The Washington Post

At Tek Systems, team-building happens outside the office

Company: Tek Systems.

Location: Hanover.

Employees: 4 84 locally; more than 3,400 nationwide.

At Hanover-based Tek Systems, the approach to employee rewards is a highly democratic one. The information technology staffing firm foots the bill for a quarterly outing for its employees, and leaders leave it up to their teams to determine what the activity will be.

Over the years, this approach has meant the company has funded an array of activities, from conventional to whimsical. Employees have sometimes chosen standard office team-building activities, such as hitting a ropes course or attending a ball game. But they’ve also opted for more offbeat events, such as cooking classes, mystery dinner theater and even a tailgate party at the company’s headquarters.

“They poll the office, get a feel for what everybody likes,” said Faith Johnson, vice president of human resources. “They’ll do different things each time so that everybody gets represented.”

Each of the company’s office locations gets to plan its own outings. At the company’s Silver Spring office, bowling nights have been especially popular.

Major Flynn, director of business operations, said the competitive spirit runs high at the bowling alley: Some teams make T-shirts, some people place friendly wagers on the outcome, and the winners enjoy bragging rights in the office for weeks to come.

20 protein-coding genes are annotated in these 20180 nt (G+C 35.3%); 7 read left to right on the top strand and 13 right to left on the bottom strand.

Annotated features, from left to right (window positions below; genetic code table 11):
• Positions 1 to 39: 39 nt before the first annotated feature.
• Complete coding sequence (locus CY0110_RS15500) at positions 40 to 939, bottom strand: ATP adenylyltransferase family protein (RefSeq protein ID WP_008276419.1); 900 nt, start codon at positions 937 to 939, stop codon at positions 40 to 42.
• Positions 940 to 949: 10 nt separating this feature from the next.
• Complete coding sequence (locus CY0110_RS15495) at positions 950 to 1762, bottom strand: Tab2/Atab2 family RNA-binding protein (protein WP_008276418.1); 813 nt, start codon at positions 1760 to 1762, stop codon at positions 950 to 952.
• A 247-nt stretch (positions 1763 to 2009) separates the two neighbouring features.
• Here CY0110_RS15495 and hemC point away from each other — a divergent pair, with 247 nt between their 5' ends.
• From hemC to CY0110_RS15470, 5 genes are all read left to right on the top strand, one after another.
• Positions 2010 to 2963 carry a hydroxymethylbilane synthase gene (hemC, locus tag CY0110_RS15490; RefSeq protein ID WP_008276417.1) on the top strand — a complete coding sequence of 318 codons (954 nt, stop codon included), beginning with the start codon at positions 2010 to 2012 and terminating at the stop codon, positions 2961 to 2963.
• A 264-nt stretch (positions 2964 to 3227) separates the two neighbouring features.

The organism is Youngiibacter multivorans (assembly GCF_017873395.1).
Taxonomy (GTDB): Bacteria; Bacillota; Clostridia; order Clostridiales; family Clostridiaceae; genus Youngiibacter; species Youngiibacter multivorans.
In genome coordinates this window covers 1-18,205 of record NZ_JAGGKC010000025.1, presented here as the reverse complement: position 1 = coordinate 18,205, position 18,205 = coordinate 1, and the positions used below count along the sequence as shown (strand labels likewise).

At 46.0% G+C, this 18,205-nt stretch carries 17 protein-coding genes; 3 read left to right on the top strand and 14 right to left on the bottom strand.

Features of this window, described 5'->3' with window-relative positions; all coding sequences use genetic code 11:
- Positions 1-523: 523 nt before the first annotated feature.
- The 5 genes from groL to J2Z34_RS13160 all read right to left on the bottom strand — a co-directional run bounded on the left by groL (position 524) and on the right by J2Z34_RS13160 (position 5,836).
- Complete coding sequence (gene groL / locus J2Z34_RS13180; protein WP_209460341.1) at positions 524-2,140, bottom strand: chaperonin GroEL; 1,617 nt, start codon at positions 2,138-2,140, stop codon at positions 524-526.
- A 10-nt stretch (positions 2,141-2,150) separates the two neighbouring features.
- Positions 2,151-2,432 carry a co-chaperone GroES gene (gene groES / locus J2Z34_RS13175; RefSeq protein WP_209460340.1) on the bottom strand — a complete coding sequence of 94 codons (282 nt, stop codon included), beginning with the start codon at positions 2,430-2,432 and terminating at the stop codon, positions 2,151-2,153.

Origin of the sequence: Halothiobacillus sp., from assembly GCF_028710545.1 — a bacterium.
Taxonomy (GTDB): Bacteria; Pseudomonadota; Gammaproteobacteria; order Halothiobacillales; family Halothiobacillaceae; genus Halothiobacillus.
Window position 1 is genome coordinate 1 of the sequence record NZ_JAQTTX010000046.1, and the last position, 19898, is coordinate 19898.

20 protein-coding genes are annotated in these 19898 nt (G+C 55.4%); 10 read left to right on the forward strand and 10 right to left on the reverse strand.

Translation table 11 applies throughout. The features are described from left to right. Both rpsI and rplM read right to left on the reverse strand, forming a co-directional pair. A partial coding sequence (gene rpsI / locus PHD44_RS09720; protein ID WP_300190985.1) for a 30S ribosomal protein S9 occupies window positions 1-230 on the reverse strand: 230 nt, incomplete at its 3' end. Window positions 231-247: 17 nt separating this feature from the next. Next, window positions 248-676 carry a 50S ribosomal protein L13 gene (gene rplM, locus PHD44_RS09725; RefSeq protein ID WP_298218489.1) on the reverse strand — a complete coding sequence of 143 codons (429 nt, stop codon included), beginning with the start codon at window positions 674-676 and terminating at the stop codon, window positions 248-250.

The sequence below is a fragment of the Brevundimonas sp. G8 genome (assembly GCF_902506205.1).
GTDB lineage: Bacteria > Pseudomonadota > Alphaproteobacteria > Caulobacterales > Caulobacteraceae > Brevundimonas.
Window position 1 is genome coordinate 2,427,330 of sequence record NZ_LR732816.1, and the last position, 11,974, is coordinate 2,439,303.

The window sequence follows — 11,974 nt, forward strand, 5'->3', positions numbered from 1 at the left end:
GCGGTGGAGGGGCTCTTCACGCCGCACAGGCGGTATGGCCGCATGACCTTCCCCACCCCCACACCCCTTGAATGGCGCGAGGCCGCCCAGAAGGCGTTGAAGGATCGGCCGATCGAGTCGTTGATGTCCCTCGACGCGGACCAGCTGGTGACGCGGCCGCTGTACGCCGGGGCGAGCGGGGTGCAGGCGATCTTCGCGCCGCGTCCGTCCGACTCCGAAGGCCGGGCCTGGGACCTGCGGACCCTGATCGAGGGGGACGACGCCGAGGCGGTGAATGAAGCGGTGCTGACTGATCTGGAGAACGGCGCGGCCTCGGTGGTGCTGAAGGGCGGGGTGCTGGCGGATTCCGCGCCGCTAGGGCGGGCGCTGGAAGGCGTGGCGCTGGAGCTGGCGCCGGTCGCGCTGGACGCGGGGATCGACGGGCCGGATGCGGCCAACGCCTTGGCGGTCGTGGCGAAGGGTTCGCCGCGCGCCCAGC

Of all the activities they’ve done, “It’s not the most glamorous, but probably one of the most fun,” Flynn said.

Tek Systems has invested in these outings as part of a broader mission to cultivate a sense of camaraderie among its workforce.

“Our culture is built on relationships. We know that strong teams aren’t built just at work alone,” Johnson said.

In a competitive, fast-paced business environment, Flynn said he’s found these outings provide an important respite.

“It’s really important that we come together and work together as a team, and it helps to get outside of the office and get a chance to really bond together,” Flynn said.

Sarah Halzack is The Washington Post's national retail reporter. She has previously covered the local job market and the business of talent and hiring. She has also served as a Web producer for business and economic news.
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